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A new right

July 29, 2010

With a clear majority vote, the United Nations General Assembly has approved a resolution to make access to water a basic human right.

A drop of water coming out of a faucet
Water is more essential for human survival than foodImage: dpa

Access to clean drinking water is now an official basic human right - just like the right to food and the right to live without torture and racial discrimination. The resolution was approved late yesterday by the United Nations General Assembly without opposition.

Although the decision does not make the right to water legally enforceable, it is symbolically important and places more political obligation on national governments. The resolution highlights how urgent the issue of water shortage is for a growing portion of the world's population.

Grim statistics

According to the United Nations Environment Programme (UNEP), 884 million people around the globe have no access to clean, drinkable water. Almost 2.5 billion people have no access to toilets and other sanitation facilities. Every year, more than two million people die due to a lack of drinking water and diseases caused by consuming polluted water.

"Diarrhea is the second most important cause of the death of children below the age of five," said Pablo Solon, Bolivia's ambassador to the United Nations. "The lack of access to drinking water kills more children than AIDS, malaria and measles combined."

Screenshot of the Blue Planet Project website
The Blue Planet Project campaigned for declaring access to water a human rightImage: blueplanetproject.net

Water shortage and desertification on the rise

Water shortages and the desertification of agricultural regions used to be almost exclusively Africa and Asia's problem - but now Europe is facing this problem too. In southern Spain, the desert expands by one kilometer northwards each year.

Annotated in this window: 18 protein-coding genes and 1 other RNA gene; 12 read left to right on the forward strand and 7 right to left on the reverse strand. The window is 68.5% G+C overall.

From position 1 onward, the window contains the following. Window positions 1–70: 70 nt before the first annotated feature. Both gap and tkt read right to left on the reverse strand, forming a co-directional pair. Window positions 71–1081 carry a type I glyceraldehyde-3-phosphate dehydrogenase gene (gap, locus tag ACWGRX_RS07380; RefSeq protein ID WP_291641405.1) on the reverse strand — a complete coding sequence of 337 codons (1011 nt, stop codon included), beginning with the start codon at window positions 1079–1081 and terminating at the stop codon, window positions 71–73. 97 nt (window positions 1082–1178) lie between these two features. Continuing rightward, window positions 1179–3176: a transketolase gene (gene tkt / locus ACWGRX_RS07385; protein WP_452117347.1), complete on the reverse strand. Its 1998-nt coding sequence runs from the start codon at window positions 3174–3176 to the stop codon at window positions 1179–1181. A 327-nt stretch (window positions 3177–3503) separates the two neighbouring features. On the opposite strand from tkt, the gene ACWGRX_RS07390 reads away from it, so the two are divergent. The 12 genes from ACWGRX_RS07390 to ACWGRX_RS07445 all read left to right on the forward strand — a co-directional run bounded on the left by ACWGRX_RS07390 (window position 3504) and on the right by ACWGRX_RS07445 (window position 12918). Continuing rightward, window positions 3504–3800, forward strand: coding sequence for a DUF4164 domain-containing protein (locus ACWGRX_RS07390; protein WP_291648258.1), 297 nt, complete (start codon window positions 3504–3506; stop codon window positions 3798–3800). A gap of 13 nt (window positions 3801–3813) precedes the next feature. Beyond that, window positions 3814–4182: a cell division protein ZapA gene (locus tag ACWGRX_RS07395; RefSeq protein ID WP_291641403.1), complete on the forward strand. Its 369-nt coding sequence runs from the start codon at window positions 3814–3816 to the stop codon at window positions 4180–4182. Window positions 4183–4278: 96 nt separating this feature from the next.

Meanwhile, water shortages are the cause of an increasing amount of domestic and international conflicts all around the world, such as between Israel and Palestine and in India and Pakistan. The problem is made even worse by privatization of water supplies driven by large food companies, which usually leads to higher water costs for consumers.

According to Maude Barlow, founder of the Canadian-based Blue Planet Project, people could not have predicted all these problems when the Universal Declaration of Human Rights was adopted by the UN in 1948. But she also believes that the increasing shortage of clean water is the worst human rights violation that exists. Her Blue Planet Project advocates the protection and the fair sharing of global water resources, and two years ago it initiated a campaign for a UN resolution on the right to water.

Germany votes in favor

Supported by 33 countries, it was Bolivia that finally presented the UN General Assembly with a specific proposal for the resolution. This week, 122 of the 163 UN member states present voted for its approval. The remaining 41 countries - almost exclusively from the industrialized north - abstained from the vote.

In particular the United States, Canada and Great Britain attempted to prevent the vote for the resolution. However, the position of the world's wealthy northern countries was not as one-sided as it has been on similar topics in the past. Germany voted in favor of the resolution, and its representative Peter Wittig has distanced himself from the negative stance of the United States and other countries.

"Germany is committed to the realization of the millennium development goals, including that of reducing by half by 2015 the proportion of people without sustainable access to safe drinking water and sanitation," Wittig said.

"We consider access to safe drinking water and sanitation as a component of the right to an adequate standard of living, recognized in Article 11 of the Covenant on Economic, Social and Cultural Rights."

Author: Andreas Zumach (ew)
Editor: Cyrus Farivar